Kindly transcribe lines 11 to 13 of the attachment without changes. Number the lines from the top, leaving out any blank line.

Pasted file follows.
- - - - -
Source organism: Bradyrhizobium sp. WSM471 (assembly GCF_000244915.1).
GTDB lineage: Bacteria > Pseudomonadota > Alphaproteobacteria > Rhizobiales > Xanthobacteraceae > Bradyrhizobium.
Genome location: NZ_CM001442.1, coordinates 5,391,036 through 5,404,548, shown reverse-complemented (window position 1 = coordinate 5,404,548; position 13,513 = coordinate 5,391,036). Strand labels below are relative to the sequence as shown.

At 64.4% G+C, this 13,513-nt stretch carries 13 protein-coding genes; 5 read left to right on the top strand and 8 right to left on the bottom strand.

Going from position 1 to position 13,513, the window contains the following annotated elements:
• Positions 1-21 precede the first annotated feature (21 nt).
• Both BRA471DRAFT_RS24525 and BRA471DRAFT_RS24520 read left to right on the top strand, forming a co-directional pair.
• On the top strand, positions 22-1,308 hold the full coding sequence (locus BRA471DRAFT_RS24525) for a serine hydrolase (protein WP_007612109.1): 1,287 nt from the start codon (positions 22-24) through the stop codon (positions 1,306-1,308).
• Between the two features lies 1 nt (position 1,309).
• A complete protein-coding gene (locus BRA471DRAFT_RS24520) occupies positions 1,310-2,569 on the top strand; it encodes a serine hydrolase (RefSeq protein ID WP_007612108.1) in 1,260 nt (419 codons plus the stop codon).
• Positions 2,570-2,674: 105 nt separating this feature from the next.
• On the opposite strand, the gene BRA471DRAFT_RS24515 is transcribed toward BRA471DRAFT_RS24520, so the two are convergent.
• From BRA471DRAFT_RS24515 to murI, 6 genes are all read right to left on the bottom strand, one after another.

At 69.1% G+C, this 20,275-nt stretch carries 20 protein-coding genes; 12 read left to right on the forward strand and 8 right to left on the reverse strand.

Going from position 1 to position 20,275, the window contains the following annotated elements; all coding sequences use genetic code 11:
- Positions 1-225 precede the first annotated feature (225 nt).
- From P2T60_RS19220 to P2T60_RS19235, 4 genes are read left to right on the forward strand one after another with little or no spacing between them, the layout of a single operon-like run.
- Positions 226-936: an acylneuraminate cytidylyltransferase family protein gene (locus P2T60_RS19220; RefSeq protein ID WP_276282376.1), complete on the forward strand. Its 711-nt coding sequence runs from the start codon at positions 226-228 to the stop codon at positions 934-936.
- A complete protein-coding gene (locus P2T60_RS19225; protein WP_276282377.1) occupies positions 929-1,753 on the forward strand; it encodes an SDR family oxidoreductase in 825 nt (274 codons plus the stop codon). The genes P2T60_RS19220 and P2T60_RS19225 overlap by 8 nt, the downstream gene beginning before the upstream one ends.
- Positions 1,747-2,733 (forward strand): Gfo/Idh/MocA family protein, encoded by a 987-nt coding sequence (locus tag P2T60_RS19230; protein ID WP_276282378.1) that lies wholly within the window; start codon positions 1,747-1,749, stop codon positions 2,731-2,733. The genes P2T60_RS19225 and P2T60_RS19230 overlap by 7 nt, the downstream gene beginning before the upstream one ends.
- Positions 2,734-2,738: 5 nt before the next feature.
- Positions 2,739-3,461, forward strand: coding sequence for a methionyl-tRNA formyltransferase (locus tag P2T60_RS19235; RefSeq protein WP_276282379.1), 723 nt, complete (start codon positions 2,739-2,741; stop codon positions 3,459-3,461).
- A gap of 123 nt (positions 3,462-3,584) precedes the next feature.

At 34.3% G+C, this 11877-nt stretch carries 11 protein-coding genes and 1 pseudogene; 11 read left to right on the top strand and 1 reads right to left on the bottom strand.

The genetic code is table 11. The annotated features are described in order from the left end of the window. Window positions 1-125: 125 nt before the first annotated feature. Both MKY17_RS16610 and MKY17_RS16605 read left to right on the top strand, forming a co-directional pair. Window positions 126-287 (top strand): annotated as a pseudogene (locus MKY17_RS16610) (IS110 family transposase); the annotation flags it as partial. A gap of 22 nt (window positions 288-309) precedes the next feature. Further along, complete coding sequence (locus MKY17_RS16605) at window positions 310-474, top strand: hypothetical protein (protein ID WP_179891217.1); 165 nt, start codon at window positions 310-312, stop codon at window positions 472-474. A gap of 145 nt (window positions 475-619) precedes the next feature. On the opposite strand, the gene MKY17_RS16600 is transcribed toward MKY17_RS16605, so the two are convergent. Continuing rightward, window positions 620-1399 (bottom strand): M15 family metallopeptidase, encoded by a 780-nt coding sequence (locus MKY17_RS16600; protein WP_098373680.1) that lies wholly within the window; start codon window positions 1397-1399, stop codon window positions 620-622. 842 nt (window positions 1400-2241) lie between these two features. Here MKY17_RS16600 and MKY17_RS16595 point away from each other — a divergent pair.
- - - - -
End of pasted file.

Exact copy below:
• Positions 2,570-2,674: 105 nt separating this feature from the next.
• On the opposite strand, the gene BRA471DRAFT_RS24515 is transcribed toward BRA471DRAFT_RS24520, so the two are convergent.
• From BRA471DRAFT_RS24515 to murI, 6 genes are all read right to left on the bottom strand, one after another.